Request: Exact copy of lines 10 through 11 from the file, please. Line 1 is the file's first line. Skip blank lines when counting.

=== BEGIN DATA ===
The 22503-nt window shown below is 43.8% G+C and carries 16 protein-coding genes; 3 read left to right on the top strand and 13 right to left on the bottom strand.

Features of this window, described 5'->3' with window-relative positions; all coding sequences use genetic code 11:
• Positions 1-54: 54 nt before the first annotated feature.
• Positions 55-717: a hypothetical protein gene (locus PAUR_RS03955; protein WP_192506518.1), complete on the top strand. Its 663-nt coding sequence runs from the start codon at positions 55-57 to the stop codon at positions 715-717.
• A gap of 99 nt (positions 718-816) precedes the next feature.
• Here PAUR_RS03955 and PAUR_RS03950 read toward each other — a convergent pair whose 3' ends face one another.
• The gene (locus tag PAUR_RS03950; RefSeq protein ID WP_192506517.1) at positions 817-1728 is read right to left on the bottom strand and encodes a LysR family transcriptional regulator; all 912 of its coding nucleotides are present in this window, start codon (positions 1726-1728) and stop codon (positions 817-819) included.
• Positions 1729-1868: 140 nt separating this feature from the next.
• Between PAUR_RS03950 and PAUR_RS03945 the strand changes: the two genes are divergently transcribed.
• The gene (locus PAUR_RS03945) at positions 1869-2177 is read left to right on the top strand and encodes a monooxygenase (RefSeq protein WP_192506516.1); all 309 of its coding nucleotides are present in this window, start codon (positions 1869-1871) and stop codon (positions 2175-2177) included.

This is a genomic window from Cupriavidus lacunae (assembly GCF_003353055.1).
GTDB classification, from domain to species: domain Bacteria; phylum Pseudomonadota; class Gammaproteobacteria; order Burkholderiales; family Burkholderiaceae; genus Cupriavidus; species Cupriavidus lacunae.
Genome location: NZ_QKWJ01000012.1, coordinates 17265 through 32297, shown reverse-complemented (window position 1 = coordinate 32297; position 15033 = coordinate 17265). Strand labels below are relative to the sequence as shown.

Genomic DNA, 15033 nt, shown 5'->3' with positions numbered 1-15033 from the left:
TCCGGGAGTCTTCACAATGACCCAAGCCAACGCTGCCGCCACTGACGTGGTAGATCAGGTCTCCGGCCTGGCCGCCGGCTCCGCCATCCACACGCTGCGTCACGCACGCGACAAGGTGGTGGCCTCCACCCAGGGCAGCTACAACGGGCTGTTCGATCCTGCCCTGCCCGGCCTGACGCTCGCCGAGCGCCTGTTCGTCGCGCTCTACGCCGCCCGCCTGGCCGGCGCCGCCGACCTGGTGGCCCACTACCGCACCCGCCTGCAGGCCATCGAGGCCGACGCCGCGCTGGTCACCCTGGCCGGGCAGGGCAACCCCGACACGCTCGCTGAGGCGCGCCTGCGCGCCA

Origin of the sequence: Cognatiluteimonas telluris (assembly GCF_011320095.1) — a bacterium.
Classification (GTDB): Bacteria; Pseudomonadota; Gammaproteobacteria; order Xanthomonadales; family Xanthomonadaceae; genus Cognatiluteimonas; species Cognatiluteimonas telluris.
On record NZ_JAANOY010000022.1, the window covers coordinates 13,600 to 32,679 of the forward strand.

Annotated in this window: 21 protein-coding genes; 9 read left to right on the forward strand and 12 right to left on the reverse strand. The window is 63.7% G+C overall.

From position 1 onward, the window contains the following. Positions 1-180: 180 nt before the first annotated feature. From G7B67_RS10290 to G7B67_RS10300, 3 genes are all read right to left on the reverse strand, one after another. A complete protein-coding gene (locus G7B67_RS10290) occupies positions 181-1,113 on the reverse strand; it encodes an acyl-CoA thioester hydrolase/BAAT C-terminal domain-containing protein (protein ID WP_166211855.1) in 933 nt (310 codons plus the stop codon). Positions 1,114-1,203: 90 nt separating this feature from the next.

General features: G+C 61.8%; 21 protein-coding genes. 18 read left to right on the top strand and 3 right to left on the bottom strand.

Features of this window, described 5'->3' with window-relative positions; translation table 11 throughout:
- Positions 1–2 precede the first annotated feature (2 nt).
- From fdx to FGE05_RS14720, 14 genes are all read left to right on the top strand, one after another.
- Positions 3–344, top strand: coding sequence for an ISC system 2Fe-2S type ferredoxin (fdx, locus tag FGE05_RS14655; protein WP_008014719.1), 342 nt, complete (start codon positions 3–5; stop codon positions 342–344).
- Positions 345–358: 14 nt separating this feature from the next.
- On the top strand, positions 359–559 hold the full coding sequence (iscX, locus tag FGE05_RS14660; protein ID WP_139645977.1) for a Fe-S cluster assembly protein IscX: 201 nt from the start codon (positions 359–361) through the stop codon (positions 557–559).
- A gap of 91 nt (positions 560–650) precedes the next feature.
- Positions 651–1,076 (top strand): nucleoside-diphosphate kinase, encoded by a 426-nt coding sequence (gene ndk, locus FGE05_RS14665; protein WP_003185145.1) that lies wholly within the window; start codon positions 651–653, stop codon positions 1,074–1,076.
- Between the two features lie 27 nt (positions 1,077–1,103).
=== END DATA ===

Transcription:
• The gene (locus PAUR_RS03945) at positions 1869-2177 is read left to right on the top strand and encodes a monooxygenase (RefSeq protein WP_192506516.1); all 309 of its coding nucleotides are present in this window, start codon (positions 1869-1871) and stop codon (positions 2175-2177) included.

This is a genomic window from Cupriavidus lacunae (assembly GCF_003353055.1).